AsianScientist (Oct. 21, 2013) – Researchers in the US and Japan have identified a way to induce the ovaries of some infertile women to produce eggs.
Using a technique developed at the Stanford University School of Medicine called in vitro activation (IVA), clinicians at the St. Marianna University School of Medicine in Kawasaki, Japan were able to help a woman with primary ovarian insufficiency give birth to a healthy baby.
About one percent of women of reproductive age in the US experience primary ovarian insufficiency, meaning that their ovaries don’t produce normal amounts of estrogen or release eggs regularly.
“Women with primary ovarian insufficiency enter menopause quite early in life, before they turn 40,” said Aaron Hsueh, PhD, professor of obstetrics and gynecology at Stanford and senior author of the study.
IVA requires an ovary (or a portion of an ovary) to be removed from the woman, treated outside the body and then re-implanted near her fallopian tubes. The woman is then treated with hormones to stimulate the growth of specialized structures in the ovaries called follicles in which eggs develop.
“Previous research has suggested that these women still have very tiny, primordial primary and secondary follicles, and that even though they are no longer having menstrual cycles they may still be treatable,” said Hsueh.
The research, published in the Proceedings of the National Academy of Sciences, builds on earlier work demonstrating that a signaling pathway consisting of several proteins, including one called PTEN, controls follicle growth in the ovary. In 2010, Hsueh showed that blocking the activity of PTEN in mouse and human ovaries was enough to stir dormant follicles into growing and producing mature eggs.
It’s been known for decades that mechanically disrupting the ovary through cutting or even drilling small holes in it can stimulate the development of arrested follicles, and this approach was used in the past to treat women with a condition known as polycystic ovary syndrome (absent or irregular menstrual cycles).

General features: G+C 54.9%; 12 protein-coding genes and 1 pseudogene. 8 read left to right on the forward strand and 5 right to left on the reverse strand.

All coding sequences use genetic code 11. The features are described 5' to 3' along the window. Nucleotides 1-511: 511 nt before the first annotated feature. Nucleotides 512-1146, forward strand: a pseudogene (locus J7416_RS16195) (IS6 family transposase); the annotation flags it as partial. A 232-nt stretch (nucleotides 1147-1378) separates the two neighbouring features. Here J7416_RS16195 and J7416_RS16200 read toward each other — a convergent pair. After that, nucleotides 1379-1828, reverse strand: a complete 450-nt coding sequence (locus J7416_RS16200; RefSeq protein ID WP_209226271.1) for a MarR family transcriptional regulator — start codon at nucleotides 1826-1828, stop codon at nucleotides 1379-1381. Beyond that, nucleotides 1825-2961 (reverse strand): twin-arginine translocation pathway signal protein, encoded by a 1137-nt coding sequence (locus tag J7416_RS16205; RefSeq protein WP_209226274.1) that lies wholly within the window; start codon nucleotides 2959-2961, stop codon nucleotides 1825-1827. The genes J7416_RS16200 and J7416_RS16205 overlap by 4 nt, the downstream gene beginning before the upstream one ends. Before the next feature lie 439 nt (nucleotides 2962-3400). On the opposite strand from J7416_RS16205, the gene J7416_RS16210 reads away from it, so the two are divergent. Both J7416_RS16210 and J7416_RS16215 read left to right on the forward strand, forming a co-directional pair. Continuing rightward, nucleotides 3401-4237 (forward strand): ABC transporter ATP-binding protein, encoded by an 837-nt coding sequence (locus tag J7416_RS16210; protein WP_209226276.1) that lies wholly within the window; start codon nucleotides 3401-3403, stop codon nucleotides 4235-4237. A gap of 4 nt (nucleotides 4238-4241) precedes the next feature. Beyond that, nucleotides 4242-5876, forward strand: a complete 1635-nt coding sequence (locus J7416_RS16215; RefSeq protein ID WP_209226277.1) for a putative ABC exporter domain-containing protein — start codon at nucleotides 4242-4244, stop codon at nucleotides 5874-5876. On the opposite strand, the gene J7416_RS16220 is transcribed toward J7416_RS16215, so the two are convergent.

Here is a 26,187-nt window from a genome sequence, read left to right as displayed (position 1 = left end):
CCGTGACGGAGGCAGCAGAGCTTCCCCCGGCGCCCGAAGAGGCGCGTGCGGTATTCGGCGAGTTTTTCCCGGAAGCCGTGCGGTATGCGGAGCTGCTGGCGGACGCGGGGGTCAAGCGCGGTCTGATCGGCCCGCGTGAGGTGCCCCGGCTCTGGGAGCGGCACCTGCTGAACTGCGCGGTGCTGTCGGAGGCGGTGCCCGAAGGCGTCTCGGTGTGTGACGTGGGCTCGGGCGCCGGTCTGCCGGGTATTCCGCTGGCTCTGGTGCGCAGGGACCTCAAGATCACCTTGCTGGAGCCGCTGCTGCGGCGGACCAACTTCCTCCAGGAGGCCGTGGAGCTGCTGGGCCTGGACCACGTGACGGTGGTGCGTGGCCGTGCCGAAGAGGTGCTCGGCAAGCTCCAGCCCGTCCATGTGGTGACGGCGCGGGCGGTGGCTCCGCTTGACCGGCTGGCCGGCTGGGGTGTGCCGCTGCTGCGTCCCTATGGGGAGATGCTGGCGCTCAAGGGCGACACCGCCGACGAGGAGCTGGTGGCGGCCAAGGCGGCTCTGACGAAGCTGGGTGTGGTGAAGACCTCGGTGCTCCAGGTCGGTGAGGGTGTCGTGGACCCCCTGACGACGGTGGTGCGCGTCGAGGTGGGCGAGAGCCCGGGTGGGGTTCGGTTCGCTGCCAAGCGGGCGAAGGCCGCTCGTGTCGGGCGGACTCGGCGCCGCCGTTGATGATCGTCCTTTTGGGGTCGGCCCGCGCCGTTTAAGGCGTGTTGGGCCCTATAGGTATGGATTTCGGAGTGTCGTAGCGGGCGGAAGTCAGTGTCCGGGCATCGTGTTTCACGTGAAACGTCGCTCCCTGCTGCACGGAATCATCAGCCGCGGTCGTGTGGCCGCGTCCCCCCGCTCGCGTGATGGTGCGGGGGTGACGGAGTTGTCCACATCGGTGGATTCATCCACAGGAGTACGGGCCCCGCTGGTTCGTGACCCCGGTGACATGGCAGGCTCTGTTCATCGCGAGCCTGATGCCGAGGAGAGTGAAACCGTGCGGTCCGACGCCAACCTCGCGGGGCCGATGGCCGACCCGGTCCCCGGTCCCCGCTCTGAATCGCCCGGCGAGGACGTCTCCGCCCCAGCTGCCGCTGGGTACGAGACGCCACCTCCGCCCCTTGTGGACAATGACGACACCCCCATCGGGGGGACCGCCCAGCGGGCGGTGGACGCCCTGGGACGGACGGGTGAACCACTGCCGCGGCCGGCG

By combining the two treatments known to induce follicle growth, Hsueh and his colleagues showed – first in laboratory mice and then in human ovarian fragments – that the two treatments had an additive effect, activating many more follicles than either treatment alone.
In collaboration with Kazuhiro Kawamura, associate professor of obstetrics and gynecology at the St. Marianna University School of Medicine, they then enrolled 27 women in Japan with primary ovarian insufficiency.
Using minimally invasive procedures, they removed both ovaries from each of 27 women with primary ovarian insufficiency. The women’s average age was 37, and they had stopped menstruating an average of 6.8 years prior to the procedure. The researchers found that ovaries from 13 of the women contained residual follicles.
Next, the ovaries were mechanically fragmented and treated with drugs to block the PTEN pathway. Small pieces were then transplanted laparoscopically near the fallopian tubes of the women from whom they were derived, and the women were monitored with weekly or biweekly ultrasounds and hormone-level tests to detect follicle growth.
Follicle growth was observed in eight of the women, all of whom had exhibited signs of residual follicles prior to transplantation. These eight were treated with hormones to stimulate ovulation; five women developed mature eggs that were collected for in vitro fertilization. The eggs were fertilized with sperm from the partners of the women, and the resulting four-cell embryos were frozen and then transferred into the uterus.
One woman received one embryo but failed to become pregnant. Another received one embryo and is pregnant. The third received two embryos and established a successful pregnancy that resulted in a single, apparently healthy baby boy. The other two women are preparing for embryo transfer or undergoing additional rounds of egg collection.
The researchers are planning to study the experimental treatment in women who are infertile for other reasons, such as early menopause caused by cancer chemotherapy or radiation. Hsueh is also interested in investigating ways to control the Hippo and PTEN pathways with drugs, rendering ovary removal unnecessary.
The article can be found at: Kawamura K et al. (2013) Hippo signaling disruption and Akt stimulation of ovarian follicles for infertility treatment.
Source: Stanford University; Photo: Tanki/Flickr/CC.
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